I’ve wanted to write this article almost as long as I’ve wanted to improve my guitar playing skills using the app this article is about. Sadly, I don’t muck around when I procrastinate because I normally get straight into that! Not today though. Today I am writing about the awesome Rock Prodigy app collection—I want to say franchise, but I won’t (other than when I just did).
I first discovered the Rock Prodigy app well over a year ago and fell in love with the concept and the interface. This app combined the fun elements of something like Guitar Hero with an educational tool that allowed the learning and the game play to occur using a real guitar—plugged into your iOS device or not. Since first discovering Rock Prodigy I’ve also discovered (and bought) the The Offspring: Rock Prodigy app and the Dave Mustaine: Rock Prodigy app. It’s the latter I’ll focus on today. I’ll do so because it’s all about the metal. \m/
The Rock Prodigy apps work in a simple yet effective way. From the main screen (see the first picture below for the Dave Mustaine: Rock Prodigy home screen) you access your guitar tuner, songs/lessons, store and app settings. I’ve provided some of my beautiful greyscale screenshots below so you can see these sections. The tuning component is fairly straght-forward and easy to use (which is ideal). I’ll point out now that from most sections you get back to the main or previous screen using the back-arrow button that looks strangely like a guitar plectrum to me. Coincidence? I think not.
The songs/lessons in the app can be categorised by complexity. Clicking the Complexity button displays the songs/lessons into the Basic, Beginner, Medium, Advanced, Prodigy or All categories. Once you’ve played a song, the app gives you a score to let you know how well you performed. This is of course a handy way of tracking your progress as you learn and develop into a better guitar player. A fun aspect of this app is the iOS Game Center connectivity. You can compete on the Game Center leaderboards if you’re so inclined. You access this section from the Social section of the app (where you can also connect to the Rock Prodigy Twitter, Facebook and YouTube channels).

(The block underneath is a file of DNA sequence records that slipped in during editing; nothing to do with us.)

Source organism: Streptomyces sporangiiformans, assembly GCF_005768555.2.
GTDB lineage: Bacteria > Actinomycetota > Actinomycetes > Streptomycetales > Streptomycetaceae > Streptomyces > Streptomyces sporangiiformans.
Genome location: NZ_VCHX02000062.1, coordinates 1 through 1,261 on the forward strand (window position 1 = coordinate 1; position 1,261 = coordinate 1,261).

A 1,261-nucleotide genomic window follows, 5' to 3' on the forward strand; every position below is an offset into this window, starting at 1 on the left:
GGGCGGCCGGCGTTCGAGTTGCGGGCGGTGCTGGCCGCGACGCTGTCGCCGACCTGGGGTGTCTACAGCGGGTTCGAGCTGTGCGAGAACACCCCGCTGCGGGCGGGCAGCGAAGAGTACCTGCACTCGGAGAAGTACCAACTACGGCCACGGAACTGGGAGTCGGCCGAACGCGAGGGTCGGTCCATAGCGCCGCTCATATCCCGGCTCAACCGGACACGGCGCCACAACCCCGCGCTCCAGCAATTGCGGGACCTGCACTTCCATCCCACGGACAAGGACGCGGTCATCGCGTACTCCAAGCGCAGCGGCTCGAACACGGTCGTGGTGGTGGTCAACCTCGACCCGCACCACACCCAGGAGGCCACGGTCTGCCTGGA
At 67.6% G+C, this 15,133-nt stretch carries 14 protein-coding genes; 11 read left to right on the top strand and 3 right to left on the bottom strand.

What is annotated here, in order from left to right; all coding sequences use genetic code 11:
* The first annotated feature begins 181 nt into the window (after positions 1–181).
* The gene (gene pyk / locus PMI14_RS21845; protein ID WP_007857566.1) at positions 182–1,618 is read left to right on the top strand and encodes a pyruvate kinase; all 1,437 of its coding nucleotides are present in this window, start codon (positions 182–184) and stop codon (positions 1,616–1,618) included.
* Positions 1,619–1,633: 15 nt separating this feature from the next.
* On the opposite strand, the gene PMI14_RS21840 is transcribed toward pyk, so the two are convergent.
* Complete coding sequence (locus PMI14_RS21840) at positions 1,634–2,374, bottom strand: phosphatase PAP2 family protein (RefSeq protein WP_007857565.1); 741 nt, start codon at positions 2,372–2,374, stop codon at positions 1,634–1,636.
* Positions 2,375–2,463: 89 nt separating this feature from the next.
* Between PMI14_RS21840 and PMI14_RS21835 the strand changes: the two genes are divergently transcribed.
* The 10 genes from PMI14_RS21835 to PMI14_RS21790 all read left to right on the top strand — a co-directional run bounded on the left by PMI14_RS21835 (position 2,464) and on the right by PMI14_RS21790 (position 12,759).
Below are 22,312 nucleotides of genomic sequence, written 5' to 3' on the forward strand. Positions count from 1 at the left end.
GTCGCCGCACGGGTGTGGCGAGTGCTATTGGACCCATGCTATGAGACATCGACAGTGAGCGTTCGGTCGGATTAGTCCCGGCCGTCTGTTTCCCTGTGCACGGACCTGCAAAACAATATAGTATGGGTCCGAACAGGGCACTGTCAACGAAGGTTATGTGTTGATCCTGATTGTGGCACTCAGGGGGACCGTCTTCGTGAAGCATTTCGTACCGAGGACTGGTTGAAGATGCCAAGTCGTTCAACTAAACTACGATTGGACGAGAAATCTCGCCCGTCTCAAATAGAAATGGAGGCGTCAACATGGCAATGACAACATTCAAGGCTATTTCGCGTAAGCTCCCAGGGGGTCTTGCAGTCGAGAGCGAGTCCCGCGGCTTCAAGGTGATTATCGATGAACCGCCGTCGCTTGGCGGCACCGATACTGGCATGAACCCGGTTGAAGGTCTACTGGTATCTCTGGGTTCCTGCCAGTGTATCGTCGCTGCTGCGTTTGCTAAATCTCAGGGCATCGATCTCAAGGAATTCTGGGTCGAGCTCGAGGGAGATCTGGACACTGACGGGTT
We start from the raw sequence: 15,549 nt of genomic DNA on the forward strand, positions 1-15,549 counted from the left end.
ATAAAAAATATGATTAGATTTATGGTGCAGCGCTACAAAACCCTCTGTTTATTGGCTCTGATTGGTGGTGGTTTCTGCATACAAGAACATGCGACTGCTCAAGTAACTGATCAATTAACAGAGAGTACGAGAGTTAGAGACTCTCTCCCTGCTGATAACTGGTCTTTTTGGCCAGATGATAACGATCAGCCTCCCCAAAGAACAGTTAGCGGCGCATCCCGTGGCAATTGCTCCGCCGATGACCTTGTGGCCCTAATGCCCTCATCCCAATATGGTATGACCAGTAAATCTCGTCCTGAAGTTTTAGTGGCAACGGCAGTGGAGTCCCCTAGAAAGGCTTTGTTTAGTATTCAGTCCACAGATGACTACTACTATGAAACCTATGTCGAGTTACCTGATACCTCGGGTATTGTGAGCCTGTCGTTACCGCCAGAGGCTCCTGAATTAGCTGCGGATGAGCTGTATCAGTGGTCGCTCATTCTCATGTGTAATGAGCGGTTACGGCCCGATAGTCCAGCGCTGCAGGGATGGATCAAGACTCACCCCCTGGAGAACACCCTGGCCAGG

You have no idea how difficult it is for an Australian to type Center by the way.
Before I cover how the lessons themselves work, I’ll quickly cover the Store and Settings sections of the app. The Store displays all of the songs/lessons that are available in the app. You can search for specific songs/lessons or you can scroll through the listing in the Store screen. It’s also on this screen that you can select to view the songs or their lessons. In the Dave Mustaine: Rock Prodigy and The Offspring: Rock Prodigy apps, all songs are either On Device if you’ve previously downloaded them, Purchased if you are yet to download them after you purchased them or their price appears next to them if you are yet to buy them. The main Rock Prodigy app has a huge amount of free lessons and songs by the way. A huge amount.
The Settings section of the app lets you adjust the line-in volume as well as the levels for the backing track and the guitar. One very cool feature (especially if you’re in the Dave Mustaine: Rock Prodigy or The Offspring: Rock Prodigy apps) is the effects you apply to your guitar in-app. You can apply Reverb, Distortion, Echo and Flange. If you’re going to be learning Megadeth’s Tornado of Souls, you don’t want to sound like you’re on a flamenco guitar.
Back to the lessons themselves. When you click your lesson or song of choice, you are taken to that song/lesson’s details page where you can view the lesson name, tuning details, lesson length and statistics in regards to how you’ve performed with this song/lesson (if you’ve played it before). You can see an example in the fourth image below. What I can see is that I need to update my screenshots. But I believe I’ve mentioned my ability to procrastinate.
When you’re ready to go, simply click the Play button and your song/lesson will begin. That’s where the magic happens. The app user interface (UI) then creates a moving tablature system that combines what worked for the Guitar Hero games with the learning tool that tablature provides. Another part of the magic—one of the Five Magics for Megadeth fans perhaps—is that a lot of the narration in the Dave Mustaine: Rock Prodigy app is done by Dave Mustaine himself. Very cool.
Without going into intense detail, the app then does what it does best. It teaches you how to play guitar using the songs or lesson types you choose. This is the lesson system every new guitar student wishes for. The narrative in the app is incredibly helpful and can be paced to your individual liking. Songs/lessons can be paused at any stage, restarted at any stage, slowed down or looped. It’s the perfect lesson setup in my opinion. The settings and tuner that I mentioned earlier can also be accessed from the lesson section of the app. The whole thing is just really well thought out.
There is more than to the app than what I’ve covered in this article and each version of Rock Prodigy has its own little piece of individuality. That’s one of the reasons I have them all. I just wish I was good enough to have dedicated more time to the app in the last year. This year though, I plan on tracking my progress to see how far I’ve advanced as a guitar player using this tool and the songs I actually want to learn how to play. I’ll hopefully write about the results of that later this year. No more procrastination. Stay tuned.
That’s free guitar humour.